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8.7.3 The call() and apply() Methods

8.7.4 The bind() Method

The bind() method was added in ECMAScript 5, but it is easy to simulate in ECMAScript 3. As its name implies, the primary purpose of bind()is to bind a function to an object. When you invoke the bind() method on a function f and pass an object o, the method returns a new function. Invoking the new function (as a function) invokes the original function f as a method of o. Any arguments you pass to the new function are passed to the original function. For example:

function f(y) { return this.x + y; } // This function needs to be bound var o = { x : 1 }; // An object we'll bind to var g = f.bind(o); // Calling g(x) invokes o.f(x) g(2) // => 3

It is easy to accomplish this kind of binding with code like the following:

// Return a function that invokes f as a method of o, passing all its arguments.

function bind(f, o) { if (f.bind) return f.bind(o); // Use the bind method, if there is one else return function() { // Otherwise, bind it like this

return f.apply(o, arguments); }; }

The ECMAScript 5 bind() method does more than just bind a function to an object. It also performs partial application: any arguments you pass to bind() after the first are bound along with the this value. Partial application is a common technique in functional programming and is sometimes called currying. Here are some examples of the bind() method used for partial application:

var sum = function(x,y) { return x + y }; // Return the sum of 2 args // Create a new function like sum, but with the this value bound to null // and the 1st argument bound to 1. This new function expects just one arg. var succ = sum.bind(null, 1); succ(2) // => 3: x is bound to 1, and we pass 2 for the y argument

function f(y,z) { return this.x + y + z }; // Another function that adds var g = f.bind({x:1}, 2); // Bind this and y g(3) // => 6: this.x is bound to 1, y is bound to 2 and z is 3

We can bind the this value and perform partial application in ECMAScript 3. The standard bind() method can be simulated with code like that shown in Example 8-5 .

Note that we save this method as Function.prototype.bind, so that all function objects inherit it. This technique is explained in detail in §9.4 .

Example 8-5. A Function.bind() method for ECMAScript 3

if (!Function.prototype.bind) {

Function.prototype.bind = function(o /*, args */) {

// Save the this and arguments values into variables so we can

// use them in the nested function below.

var self = this, boundArgs = arguments;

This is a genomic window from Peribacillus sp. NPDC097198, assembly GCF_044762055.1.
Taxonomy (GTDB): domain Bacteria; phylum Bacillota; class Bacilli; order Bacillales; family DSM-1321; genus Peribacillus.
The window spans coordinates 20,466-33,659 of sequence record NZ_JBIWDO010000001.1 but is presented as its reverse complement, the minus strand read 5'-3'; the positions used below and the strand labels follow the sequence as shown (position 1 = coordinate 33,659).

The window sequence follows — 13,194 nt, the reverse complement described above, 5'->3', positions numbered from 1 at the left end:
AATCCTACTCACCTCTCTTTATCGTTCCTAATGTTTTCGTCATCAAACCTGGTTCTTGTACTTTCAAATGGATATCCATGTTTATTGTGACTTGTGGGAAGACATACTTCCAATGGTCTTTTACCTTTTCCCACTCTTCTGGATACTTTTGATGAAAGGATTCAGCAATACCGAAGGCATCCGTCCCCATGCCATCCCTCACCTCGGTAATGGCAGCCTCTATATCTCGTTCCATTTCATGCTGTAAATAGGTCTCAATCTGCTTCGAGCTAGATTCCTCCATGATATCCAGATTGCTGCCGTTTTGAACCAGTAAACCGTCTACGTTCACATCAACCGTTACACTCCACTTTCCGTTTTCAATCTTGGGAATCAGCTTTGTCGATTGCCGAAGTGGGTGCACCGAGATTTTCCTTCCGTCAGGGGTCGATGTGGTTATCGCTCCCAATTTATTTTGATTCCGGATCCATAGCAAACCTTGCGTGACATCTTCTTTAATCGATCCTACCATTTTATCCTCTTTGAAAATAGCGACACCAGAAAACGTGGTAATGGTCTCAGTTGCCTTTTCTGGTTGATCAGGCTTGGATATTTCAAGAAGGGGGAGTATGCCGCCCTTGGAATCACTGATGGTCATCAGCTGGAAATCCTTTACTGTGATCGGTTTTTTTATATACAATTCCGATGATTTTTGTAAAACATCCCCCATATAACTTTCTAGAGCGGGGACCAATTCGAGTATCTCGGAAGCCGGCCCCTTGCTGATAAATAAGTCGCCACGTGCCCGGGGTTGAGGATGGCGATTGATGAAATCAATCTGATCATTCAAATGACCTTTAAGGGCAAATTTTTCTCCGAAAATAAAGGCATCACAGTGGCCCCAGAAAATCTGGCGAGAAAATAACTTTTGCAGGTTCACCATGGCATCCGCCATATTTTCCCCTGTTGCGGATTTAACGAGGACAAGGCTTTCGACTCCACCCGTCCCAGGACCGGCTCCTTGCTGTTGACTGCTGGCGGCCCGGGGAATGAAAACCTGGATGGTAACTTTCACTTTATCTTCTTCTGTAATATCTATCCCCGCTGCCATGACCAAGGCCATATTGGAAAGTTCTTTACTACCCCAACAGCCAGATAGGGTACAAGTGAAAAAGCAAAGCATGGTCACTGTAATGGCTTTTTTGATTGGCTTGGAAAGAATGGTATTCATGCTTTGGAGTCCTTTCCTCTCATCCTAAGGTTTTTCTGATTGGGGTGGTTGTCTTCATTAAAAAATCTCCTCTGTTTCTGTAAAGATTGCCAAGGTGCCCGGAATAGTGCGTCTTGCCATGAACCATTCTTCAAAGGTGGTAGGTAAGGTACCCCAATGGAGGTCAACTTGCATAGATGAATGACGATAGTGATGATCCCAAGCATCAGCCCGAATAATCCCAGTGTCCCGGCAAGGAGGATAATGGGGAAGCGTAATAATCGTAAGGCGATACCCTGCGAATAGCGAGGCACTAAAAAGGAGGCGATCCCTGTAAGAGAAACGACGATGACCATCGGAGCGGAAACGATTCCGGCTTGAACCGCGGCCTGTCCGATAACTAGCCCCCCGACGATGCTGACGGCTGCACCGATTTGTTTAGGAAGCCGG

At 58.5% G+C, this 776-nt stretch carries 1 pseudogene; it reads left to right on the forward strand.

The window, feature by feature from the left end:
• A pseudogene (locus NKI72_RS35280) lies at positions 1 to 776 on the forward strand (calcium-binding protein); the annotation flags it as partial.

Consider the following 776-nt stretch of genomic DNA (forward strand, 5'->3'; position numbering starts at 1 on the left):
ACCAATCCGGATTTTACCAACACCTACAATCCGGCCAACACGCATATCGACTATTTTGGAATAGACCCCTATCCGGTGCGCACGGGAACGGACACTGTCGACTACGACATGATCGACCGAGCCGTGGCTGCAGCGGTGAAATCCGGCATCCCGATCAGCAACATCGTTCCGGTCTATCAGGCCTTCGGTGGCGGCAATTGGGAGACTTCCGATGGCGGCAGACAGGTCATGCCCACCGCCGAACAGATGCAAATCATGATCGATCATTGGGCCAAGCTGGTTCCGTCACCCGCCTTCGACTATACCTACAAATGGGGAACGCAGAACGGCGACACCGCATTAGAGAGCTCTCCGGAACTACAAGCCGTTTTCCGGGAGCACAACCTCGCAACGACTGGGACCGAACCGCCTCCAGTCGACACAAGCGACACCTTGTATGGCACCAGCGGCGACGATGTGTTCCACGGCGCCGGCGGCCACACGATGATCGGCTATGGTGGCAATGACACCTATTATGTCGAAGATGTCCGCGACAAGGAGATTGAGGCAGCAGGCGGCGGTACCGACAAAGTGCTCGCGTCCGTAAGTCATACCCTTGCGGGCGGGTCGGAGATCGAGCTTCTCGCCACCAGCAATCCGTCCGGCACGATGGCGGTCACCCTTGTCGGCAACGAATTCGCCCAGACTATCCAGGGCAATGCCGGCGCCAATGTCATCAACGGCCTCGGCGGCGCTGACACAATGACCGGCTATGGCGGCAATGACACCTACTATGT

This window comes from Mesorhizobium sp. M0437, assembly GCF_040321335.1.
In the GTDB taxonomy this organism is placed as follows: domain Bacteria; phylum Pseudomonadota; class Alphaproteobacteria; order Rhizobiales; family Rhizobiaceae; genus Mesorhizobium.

// The return value of the bind() method is a function

return function() {

// Build up an argument list, starting with any args passed

// to bind after the first one, and follow those with all args

// passed to this function.

var args = [], i;

for(i = 1; i < boundArgs.length; i++) args.push(boundArgs[i]);

for(i = 0; i < arguments.length; i++) args.push(arguments[i]);

// Now invoke self as a method of o, with those arguments return self.apply(o, args); }; }; }

Notice that the function returned by this bind() method is a closure that uses the variables self and boundArgs declared in the outer function, even though that inner function has been returned from the outer function and is invoked after the outer function has returned.

The bind() method defined by ECMAScript 5 does have some features that cannot be simulated with the ECMAScript 3 code shown above. First, the true bind() method returns a function object with its length property properly set to the arity of the bound function minus the number of bound arguments (but not less than zero). Second, the ECMAScript 5 bind() method can be used for partial application of constructor functions. If the function returned by bind() is used as a constructor, the this passed to bind() is ignored, and the original function is invoked as a constructor, with some arguments already bound. Functions returned by the bind() method do not have a prototypeproperty (the prototypeproperty of regular functions cannot be deleted) and objects created when these bound functions are used as constructors inherit from the prototype of the original, unbound constructor. Also, a bound constructor works just like the unbound constructor for the purposes of the instanceof operator.

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